David Jacobson — one of our favorite bloggers over at “The Birth Through Third Grade Learning Hub” — has a new article out in Phi Delta Kappan, “the professional magazine for anyone who cares about K-12 education.”

The article, “The primary years agenda: Strategies to guide district action,” points out that the growing momentum around early education is creating powerful opportunities for schools and districts.

“School districts on the leading edge of the Birth through Third Grade movement have demonstrated unprecedented success raising the achievement of low-income students by developing coherent strategies focused on the early years of learning and development,” Jacobson explains.

These leading edge communities — among them Boston, Montgomery County, Md., and Union City, N.J. — aren’t just improving preschool. They’re “building aligned, high-quality early education systems.”

The Birth through Third Grade Strategy

Why birth through third grade? Because high-quality early education programs prepare children to succeed.

“Gaps between low-income and middle-class children appear early and increase over time,” Jacobson writes. “Such gaps in social-emotional and academic (more…)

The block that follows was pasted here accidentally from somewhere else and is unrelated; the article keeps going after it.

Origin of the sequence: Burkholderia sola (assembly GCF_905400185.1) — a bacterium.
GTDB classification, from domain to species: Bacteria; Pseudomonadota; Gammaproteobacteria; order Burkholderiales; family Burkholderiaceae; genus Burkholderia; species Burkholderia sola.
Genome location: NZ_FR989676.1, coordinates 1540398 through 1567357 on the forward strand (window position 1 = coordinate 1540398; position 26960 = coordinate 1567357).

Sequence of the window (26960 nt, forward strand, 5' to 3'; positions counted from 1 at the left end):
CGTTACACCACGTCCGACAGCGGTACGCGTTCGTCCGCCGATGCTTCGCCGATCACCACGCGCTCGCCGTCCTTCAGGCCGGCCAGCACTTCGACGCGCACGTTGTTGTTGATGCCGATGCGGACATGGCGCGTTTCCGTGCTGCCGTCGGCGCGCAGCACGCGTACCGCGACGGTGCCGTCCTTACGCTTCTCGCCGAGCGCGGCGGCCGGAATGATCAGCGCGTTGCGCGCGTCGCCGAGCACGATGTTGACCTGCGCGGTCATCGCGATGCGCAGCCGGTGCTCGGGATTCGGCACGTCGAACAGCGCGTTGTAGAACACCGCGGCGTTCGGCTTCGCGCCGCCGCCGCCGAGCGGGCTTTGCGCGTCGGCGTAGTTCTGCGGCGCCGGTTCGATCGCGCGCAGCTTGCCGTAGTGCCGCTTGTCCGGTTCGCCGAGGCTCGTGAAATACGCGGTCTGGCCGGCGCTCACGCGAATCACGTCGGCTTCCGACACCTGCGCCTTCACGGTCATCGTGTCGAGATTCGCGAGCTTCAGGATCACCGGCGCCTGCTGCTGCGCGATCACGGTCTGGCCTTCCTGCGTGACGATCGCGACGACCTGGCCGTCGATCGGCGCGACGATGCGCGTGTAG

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Photo: Kate Samp for Strategies for Children

Photo: Kate Samp for Strategies for Children

Mississippi recently received troubling news about its youngest children.

A report released last month “revealed that two-thirds of the state’s youngest students enter school unprepared to learn and are, in fact, well below where they should be in terms of literacy,” according to the Cabinet Report article, “Crisis Brewing Among Early Learners.”

Mississippi’s Superintendent Carey Wright “is a staunch advocate of early childhood education but her mission to improve these programs for Mississippi kids has taken on new urgency in the wake of the state’s first assessment of kindergarten readiness,” the article says.

“More than 40,000 kindergarteners from 144 districts throughout the state took the STAR Early Literacy exam during the first month of this school year, according to the Mississippi Department of Education. More than 65 percent of those students scored below the 530 benchmark score that indicates a student has mastered at least 70 percent of early reading skills.

“The state average score was 501.

“The assessment evaluated skills such as the ability to recognize letters and match letters to their sounds and a student’s recognition that print flows from left to right. The exam produced reports for parents and teachers that detail each child’s early reading skills. Teacher reports also include diagnostic information and instructional plans for every student.” (more…)